“When a big wildfire hits a community resulting in loss of life and property you can be sure emotions will run high in the aftermath. You can also be sure a range of strongly held opinions will be expressed on what should be done in the future to prevent such disasters happening again. What you rarely see, however, is a long, hard examination of the evidence.” (Philip Gibbons, a professor at The Australian National University in Canberra introducing a piece in the Natural Hazards Observer, July 2012)
The last few days has seen a blossoming of social media lampooning Donald Trump over his “raking” comments. Trump is a master of distraction – of misdirection. Lampooning him is to fall directly into his hands and lower the conversation.
In the same piece (2012) Gibbons wraps with “Evidence is not as timely as opinion. Evidence is not as entertaining as opinion (my emphasis). Evidence isn’t as black and white as opinion. And while opinion is delivered with confidence and certainty, evidence must be presented with caution and uncertainty.”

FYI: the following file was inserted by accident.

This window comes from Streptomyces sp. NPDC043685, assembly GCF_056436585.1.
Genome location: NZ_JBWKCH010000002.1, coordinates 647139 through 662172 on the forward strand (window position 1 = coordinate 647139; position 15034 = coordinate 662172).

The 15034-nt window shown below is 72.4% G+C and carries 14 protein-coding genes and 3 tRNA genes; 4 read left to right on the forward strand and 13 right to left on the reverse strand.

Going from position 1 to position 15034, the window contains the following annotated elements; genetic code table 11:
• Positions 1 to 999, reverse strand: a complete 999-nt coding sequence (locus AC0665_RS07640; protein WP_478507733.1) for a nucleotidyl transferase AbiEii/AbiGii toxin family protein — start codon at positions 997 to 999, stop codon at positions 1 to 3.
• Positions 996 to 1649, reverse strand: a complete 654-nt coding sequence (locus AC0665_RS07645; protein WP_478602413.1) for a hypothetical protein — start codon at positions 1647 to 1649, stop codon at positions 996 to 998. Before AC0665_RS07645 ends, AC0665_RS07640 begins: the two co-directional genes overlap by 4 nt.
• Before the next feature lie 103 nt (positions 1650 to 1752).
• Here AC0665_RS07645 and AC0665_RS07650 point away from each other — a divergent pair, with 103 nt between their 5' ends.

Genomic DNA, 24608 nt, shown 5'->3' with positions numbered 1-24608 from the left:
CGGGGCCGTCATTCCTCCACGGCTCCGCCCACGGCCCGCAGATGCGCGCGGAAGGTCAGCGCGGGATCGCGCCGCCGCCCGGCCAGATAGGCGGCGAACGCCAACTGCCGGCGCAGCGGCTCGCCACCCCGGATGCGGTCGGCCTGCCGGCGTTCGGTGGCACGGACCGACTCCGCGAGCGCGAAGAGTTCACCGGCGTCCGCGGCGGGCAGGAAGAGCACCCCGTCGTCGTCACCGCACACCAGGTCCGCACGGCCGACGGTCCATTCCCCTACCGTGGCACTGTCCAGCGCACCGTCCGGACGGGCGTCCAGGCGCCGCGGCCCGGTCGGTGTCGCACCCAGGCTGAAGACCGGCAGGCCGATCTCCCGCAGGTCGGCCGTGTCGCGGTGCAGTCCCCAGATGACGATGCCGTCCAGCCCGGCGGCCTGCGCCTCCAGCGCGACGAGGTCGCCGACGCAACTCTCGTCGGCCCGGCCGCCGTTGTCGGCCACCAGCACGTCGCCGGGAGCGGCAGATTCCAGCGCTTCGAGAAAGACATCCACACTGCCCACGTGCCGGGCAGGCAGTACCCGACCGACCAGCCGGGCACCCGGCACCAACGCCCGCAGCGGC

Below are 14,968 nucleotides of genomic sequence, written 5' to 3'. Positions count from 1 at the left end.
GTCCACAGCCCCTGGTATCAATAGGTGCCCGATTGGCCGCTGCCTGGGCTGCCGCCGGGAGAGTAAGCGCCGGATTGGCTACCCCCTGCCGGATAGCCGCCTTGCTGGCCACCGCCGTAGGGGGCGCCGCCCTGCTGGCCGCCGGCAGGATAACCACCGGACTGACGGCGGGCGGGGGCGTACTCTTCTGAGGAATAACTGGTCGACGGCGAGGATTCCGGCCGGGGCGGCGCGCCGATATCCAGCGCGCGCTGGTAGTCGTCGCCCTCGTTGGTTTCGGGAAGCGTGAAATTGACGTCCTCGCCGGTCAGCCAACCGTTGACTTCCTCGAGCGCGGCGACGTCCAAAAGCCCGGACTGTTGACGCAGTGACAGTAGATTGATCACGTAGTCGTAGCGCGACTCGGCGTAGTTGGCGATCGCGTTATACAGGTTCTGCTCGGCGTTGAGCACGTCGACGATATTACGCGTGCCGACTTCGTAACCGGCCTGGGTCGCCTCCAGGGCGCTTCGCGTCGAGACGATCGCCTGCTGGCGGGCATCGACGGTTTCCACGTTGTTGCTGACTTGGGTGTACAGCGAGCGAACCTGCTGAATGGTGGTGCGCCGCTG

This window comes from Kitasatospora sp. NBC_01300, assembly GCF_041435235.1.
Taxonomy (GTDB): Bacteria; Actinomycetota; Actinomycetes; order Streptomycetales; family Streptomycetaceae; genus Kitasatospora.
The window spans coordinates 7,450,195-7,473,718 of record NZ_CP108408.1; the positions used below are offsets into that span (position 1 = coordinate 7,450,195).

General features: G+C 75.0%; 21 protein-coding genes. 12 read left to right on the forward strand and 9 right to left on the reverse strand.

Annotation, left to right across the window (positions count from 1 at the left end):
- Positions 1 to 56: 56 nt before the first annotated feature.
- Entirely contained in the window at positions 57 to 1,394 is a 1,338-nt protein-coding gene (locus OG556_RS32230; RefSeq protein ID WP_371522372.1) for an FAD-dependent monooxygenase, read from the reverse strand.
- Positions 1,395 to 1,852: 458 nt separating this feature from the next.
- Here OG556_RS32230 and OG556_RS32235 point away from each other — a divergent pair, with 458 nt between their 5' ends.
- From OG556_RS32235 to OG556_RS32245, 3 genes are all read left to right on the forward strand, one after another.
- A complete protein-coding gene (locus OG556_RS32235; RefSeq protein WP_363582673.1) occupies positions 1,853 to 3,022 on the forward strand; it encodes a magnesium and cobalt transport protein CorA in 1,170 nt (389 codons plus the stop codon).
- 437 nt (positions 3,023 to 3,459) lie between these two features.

What characterises evidence, among other things around methodology, is that it has its basis in information. Information, by inherent definition, “informs” – it reduces uncertainty. It is fundamental to good risk management.
In the raking over of the coals, over the next months – indeed over the next years – we will see again the struggle between opinion and evidence. Will we see an open and challenging approach which informs future choices? Does the evidence to date indicate a willingness for such an approach? I am yet to be convinced that such a culture will prevail.